The James River and Kanawha Canal was a canal built in Virginia to link the western reaches of the James River with the eastern portion of the Kanawha River. The canal was to be used for the transport of freight and passengers.

Opening the interior
The expansion from the east coast tended to stall where the coastal rivers were interrupted by falls. In Virginia, cities grew up at these falls. On the Rappahannock grew Fredericksburg, on the Potomac was Alexandria, on the James was Richmond, and on the Appomattox was Petersburg. Coastal commerce could easily enough travel inland to the falls, but had to be transferred to smaller vessals for the trip further inland. George Washington surveyed western Virginia as a young man, and by 1772 had developed the idea of a canal connecting the James and Kanawha rivers, which would open up the continent's interior to trade and settlement. The James River starts near Clifton Forge, Virginia and terminates at the Chesapeake Bay. The Kanawha River forms about 30 miles east of present day Charleston, West Virginia and flows into the Ohio River, which in turn joins the Mississippi. That allows access all the way to the Gulf of Mexico and the entire interior of the continent to the Rocky Mountains. An overland connector was proposed to connect the two river systems. Washington appeared before the Virginia General Assembly in 1784 to pursuade them to support the endeavor. The General Assembly agreed, and in 1785 The James River Company was formed,(with George Washington himself as honorary president of the company), and the project became reality. The first phase was to build locks to navigate past the falls of the James at Richmond. The James River Company opened the first commercial canal in the United States in 1790, a section from Richmond to Westham.

The times, they are a changin'
The canal supplimented the previous bateaux boat transportation. Bateaux were smaller than the canal vessels, with a shallower draft and smaller capacity. They could be poled upstream. A bateauxman standing on either side of the vessel pushed it along with long wooden poles. The bateaux transported hogsheads (barrels) of tobacco and wheat downriver to Richmond and transported imported goods from France and England, furniture, dishes, and clothing back upriver into the interior. The bateaux boats only drew about 18" of water. The larger canal vessals required mules or horses to draw them upstream along towpaths with their burden of passengers or goods.

An expensive proposition
The canals were costly to create. Locks had to be built to circumvent rapids and falls. Several times the project slowed or stopped due to economic or political events. The War of 1812 slowed construction. As the canal progressed inland the labor grew more difficult. Richmond is on the coastal plain and the soil is sand or clay. As they progressed westward into the piedmont, the soil became rockier and hilly, causing the project to slow and eventually to stop. After some years of inactivity, the James River Company ran out of funds and gave up on the project. The Commonwealth of Virginia revived the project in 1820 with state funding through the Virginia Board of Public Works. The project stalled again until 1835 when the new James River and Kanawha Company undertook the task . By 1840 the canal reached Lynchburg and in 1851 it reached Buchanan. The Canal spanned a distance of 197 miles at this point. Work further upriver was also done, but Buchanan was the actual functional end of the Canal. There are remains of canal locks upstream of Buchanan near the town of Eagle Rock, Virginia. That is the westernmost construction performed on the Canal. As part of the overland portage portion of the system, the James River and Kanawha Company built a covered bridge (named Humpback Bridge) 4 miles west of Covington, Virginia. The overland portion (known as the James River and Kanawha Turnpike)follows much of present day US Route 60, and is also known as the Midland Trail.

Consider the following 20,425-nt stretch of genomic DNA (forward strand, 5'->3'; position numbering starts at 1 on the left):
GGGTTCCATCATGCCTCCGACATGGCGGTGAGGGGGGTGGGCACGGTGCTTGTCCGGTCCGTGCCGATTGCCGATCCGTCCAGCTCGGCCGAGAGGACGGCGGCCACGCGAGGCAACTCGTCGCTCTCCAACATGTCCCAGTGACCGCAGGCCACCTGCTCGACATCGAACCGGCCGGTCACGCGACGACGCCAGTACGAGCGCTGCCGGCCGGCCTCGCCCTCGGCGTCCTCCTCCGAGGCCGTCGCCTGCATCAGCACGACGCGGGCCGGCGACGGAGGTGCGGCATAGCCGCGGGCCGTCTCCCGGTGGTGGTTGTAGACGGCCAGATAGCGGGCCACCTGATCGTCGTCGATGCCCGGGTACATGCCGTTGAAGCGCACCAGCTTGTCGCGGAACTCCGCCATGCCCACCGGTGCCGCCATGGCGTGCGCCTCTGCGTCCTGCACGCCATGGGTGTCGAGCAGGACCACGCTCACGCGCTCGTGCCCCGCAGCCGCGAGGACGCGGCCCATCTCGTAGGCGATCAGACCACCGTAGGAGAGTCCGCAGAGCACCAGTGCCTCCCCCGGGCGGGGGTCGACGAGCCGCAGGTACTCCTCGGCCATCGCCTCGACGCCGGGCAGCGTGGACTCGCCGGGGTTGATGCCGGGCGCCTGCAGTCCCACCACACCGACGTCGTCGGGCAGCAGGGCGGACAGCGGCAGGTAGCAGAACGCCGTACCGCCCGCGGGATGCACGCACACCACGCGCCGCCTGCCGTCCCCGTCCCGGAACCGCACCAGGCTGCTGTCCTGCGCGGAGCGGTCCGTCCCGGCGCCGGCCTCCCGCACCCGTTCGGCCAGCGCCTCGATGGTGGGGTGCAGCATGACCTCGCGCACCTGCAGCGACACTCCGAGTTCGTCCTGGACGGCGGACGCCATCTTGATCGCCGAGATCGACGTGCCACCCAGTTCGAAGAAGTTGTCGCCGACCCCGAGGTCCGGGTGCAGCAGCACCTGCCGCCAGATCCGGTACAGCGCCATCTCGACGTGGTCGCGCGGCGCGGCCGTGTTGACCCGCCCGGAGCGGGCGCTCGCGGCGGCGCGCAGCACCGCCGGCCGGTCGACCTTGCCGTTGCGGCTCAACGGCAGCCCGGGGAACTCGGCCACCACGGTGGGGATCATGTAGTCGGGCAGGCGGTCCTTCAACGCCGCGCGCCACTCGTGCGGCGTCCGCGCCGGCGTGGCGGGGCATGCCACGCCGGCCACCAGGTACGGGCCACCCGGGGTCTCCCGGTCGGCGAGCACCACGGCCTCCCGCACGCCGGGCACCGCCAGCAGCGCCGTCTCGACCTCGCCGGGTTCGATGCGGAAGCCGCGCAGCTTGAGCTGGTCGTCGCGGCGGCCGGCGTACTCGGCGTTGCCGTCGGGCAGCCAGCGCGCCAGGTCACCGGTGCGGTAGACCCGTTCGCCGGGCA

More troubles
Long before the canal reached Buchanan the railroads were competing with canals. A planned rail connector between the two river systems was delayed by the Civil War. War damage which was never repaired along with interruptions to the flow of commerce set back the Canal, a final hurdle it never was to overcome. The Chesapeake and Ohio Railroad completed a line from Richmond, Virginia to the Ohio River at Huntington, West Virginia on January 28, 1873. This event sounded the Canal's death kneel. It was sold to the Richmond and Allegeny Railroad, which used the towpaths for track bed. That was in turn sold to the Chesapeake and Ohio Railroad. That rail line is still used to primarily transport coal from the West Virginia mines to the export terminal at Newport News, Virginia.

Backbreaking labor
Labor was difficult to obtain and much of the hard work in digging waterways, building locks and clearing the waterway fell to slaves or Irish immigrant labor. Slave owners rented out their slaves as laborers. The owners viewed it as an opportunity to generate some much needed cash. The James River and Kanawha Company also owned their own slave labor force. It was viewed as a good deal, since the slave could be sold for as much or more after the job was done as he cost in the beginning. The labor conditions were horrible, and the slaves were worked mercilessly. They were considered tools to be used, little different than a shovel or pickaxe.

Today in Richmond a portion of the Canal has been restored. A turning basin is part of the restoration. It is part of an urban revitalization program in the former capital of the Confederacy. Along the riverfront's 1.25 mile length lie several exhibits and a Civil War Visitor's Center


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